• Increased salinity will change the habitat pattern of the forest. Sundari, the
most typical kind of tree in the Sundarbans is thought to suffer from top
dyeing disease because of increased salinity (Kausher et al., 1993).
• Aquatic organisms will migrate inward, because of increased salinity too
• As a consequence of salinity penetration in the Sundarbans, majority of the
mesohaline areas will be transformed into polyhaline areas, while
oligohaline areas would be reduced to only a small pocket along the lowerBales war river in the eastern part of the forest. (Ahmed, et al. 1998).
Impacts due to sea level rise (contd.)
• The resultant increase in salinisation and accretion of sediments may alter
vegetation composition. Impacts on animal communities may also occur
due to both, the direct effects of salinity and indirectly through food chain
modifications caused by the alterations in the nature and amount of
detritus available in the mangrove ecosystem, which is directly a threat to
the living bio-diversity.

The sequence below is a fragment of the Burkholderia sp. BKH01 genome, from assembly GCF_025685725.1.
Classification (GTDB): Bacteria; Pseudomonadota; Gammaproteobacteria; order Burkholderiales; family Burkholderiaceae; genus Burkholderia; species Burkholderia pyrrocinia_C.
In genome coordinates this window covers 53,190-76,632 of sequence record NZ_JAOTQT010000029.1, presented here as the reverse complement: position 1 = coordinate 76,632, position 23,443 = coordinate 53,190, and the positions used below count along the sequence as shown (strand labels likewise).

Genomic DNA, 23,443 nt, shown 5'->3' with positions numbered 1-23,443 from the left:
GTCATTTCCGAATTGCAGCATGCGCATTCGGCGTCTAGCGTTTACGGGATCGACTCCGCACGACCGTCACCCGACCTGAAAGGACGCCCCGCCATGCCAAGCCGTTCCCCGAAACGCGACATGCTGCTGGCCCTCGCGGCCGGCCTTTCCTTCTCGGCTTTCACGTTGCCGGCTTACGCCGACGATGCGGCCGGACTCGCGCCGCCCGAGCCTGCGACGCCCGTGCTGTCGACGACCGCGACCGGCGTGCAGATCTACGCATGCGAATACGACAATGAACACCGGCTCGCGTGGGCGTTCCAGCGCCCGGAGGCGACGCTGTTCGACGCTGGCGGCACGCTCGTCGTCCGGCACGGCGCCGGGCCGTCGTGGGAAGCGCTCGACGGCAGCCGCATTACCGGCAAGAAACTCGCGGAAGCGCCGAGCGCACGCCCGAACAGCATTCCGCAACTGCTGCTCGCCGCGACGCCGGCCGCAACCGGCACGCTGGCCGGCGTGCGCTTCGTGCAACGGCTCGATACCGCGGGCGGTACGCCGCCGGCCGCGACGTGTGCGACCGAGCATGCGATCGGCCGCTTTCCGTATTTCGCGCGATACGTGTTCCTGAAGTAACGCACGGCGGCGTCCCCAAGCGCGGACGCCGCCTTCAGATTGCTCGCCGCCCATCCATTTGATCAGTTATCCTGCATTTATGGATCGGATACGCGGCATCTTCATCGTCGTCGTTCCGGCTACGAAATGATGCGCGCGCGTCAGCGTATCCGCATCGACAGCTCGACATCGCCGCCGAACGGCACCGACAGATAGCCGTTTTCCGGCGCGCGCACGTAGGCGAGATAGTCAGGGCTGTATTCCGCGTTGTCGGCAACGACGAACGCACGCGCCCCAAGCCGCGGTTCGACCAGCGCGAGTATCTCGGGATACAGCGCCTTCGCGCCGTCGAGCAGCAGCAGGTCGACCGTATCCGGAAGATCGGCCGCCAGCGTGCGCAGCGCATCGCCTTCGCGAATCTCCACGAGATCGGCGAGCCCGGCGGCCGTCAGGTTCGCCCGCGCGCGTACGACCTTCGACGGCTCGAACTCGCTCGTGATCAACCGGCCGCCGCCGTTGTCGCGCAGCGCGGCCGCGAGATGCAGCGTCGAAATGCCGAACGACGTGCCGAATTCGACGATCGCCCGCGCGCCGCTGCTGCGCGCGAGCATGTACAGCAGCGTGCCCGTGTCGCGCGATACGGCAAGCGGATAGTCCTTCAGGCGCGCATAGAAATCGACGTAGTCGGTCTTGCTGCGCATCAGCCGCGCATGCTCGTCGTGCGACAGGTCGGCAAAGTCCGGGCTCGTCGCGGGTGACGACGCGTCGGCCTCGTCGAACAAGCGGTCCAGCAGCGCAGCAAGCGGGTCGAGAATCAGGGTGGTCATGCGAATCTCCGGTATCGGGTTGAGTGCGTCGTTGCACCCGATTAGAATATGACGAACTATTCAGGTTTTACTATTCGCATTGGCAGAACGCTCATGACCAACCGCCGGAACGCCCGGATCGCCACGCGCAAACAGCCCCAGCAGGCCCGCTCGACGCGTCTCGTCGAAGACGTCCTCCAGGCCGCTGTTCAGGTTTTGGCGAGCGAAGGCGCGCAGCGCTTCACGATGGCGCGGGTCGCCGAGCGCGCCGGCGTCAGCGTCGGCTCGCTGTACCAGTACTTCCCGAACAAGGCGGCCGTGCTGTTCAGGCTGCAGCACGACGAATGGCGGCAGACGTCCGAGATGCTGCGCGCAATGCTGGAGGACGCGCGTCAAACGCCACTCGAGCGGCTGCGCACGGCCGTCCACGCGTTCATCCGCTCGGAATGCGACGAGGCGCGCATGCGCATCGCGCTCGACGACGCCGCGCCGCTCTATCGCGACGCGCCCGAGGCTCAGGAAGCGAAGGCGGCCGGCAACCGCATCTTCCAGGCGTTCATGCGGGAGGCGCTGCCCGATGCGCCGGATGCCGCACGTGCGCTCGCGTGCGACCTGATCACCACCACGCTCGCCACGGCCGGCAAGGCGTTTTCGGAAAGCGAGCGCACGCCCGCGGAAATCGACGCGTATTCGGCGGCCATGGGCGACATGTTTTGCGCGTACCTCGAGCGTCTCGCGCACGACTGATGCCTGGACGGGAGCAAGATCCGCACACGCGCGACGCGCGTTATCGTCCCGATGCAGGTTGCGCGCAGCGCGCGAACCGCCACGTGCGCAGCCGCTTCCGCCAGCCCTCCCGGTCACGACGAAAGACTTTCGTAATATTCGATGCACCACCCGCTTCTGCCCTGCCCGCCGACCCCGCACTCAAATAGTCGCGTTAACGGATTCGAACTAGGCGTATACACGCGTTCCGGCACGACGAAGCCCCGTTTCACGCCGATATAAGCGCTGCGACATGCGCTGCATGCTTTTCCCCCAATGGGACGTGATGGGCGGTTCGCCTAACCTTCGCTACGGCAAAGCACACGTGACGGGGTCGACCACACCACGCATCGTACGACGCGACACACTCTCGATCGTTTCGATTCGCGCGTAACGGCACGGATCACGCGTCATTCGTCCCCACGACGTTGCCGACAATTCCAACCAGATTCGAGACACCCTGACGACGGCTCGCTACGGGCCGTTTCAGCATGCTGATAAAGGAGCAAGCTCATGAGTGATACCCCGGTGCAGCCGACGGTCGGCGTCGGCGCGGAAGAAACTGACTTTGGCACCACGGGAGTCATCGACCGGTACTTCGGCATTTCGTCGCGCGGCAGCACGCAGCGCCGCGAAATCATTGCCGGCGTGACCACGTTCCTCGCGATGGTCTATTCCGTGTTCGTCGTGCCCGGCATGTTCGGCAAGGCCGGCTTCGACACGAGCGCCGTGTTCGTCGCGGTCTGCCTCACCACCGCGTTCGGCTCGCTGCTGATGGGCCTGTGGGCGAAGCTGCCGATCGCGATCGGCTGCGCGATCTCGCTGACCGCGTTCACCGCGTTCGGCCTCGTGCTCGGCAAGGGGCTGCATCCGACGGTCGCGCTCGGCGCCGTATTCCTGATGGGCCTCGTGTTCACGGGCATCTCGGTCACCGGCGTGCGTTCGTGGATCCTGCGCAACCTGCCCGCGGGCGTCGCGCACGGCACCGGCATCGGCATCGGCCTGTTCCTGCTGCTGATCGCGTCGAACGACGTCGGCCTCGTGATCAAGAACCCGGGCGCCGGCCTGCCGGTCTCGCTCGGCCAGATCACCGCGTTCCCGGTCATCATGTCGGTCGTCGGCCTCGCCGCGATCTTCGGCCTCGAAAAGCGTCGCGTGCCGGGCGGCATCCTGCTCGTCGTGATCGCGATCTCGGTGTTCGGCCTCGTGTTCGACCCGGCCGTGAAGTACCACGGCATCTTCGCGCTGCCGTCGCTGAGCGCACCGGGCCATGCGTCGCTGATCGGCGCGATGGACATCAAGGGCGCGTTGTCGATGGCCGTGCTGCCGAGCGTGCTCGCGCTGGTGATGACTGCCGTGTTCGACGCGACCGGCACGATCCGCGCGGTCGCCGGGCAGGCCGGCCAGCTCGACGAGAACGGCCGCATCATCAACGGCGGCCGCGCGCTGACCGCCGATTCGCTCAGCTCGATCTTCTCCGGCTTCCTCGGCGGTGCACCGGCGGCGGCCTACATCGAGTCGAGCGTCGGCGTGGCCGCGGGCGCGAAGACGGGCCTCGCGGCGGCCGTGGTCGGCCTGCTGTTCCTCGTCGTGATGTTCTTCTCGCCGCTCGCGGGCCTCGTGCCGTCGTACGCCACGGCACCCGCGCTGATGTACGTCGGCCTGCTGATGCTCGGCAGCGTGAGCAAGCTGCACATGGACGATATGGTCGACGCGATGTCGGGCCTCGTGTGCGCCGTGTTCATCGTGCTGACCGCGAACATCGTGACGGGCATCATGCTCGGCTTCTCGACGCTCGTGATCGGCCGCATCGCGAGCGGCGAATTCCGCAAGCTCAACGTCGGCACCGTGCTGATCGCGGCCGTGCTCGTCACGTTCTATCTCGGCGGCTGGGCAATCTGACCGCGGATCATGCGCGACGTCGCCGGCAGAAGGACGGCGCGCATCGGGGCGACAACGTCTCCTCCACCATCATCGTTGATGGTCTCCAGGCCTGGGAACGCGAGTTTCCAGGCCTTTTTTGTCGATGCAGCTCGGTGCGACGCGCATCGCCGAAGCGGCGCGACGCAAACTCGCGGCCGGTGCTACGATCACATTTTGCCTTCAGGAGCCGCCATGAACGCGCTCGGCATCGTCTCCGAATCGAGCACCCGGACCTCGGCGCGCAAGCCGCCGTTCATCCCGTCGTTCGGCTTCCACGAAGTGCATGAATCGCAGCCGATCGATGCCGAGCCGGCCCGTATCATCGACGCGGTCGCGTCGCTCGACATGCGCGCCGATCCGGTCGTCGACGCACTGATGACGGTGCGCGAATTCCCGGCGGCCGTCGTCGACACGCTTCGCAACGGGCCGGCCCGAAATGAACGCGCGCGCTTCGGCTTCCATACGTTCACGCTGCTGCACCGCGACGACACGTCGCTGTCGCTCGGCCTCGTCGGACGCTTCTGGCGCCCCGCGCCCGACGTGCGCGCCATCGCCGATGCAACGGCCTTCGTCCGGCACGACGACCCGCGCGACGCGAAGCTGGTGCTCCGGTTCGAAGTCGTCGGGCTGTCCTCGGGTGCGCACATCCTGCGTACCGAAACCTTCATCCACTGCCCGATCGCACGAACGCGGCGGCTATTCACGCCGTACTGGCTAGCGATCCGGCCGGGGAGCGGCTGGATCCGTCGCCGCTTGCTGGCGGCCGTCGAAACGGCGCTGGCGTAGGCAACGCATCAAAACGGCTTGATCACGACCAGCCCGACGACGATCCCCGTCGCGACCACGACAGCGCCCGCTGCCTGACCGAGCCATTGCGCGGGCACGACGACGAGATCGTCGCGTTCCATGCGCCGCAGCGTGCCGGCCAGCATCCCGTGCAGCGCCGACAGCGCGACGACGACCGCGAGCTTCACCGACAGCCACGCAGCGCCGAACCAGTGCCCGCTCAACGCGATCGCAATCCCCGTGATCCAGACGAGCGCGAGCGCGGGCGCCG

• Eventually the species offering dense canopy cover would be replaced by
non-woody shrubs and bushes, while the overall forest productivity would
decline significantly. The degradation of forest quality might cause a
gradual depletion of rich diversity of the forest flora and fauna of the
Sundarbans ecosystem
• Natural habitat will be destroyed due to inundation
How to combat the situation
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Designing and establishing sea-level / climate modeling network
Establishing databases and information systems
Data collection of Sundarbans' resources and their uses
Integrated coastal and marine management
Monitoring the impact of climate change on coral reef, Royal Bengal
Tiger, crocodiles and Sundari tree
Coastal vulnerability and risk assessment
Economic valuation of Sundarbans' resources
Improving catchment management
Afforestation and reforestation by salt tolerant species
Strict control of Tigers' poaching
How to combat the situation (contd.)
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Facilitating natural regeneration and natural
succession of native tree species
Increasing waterfront setbacks in beach front areas
Education on climate change and emergency
preparedness needs to take place at all levels by
incorporating it into education curriculum
Creating public awareness through mass media
Developing coastal infrastructure
Initiating community based coastal forestation
Protecting existing mangroves against
encroachment and cutting
Establishing mechanisms to promote carbon uptake
Raising funds for conservation programme.
Thanks for hearing us and hope it was not bad
Lets save the tigers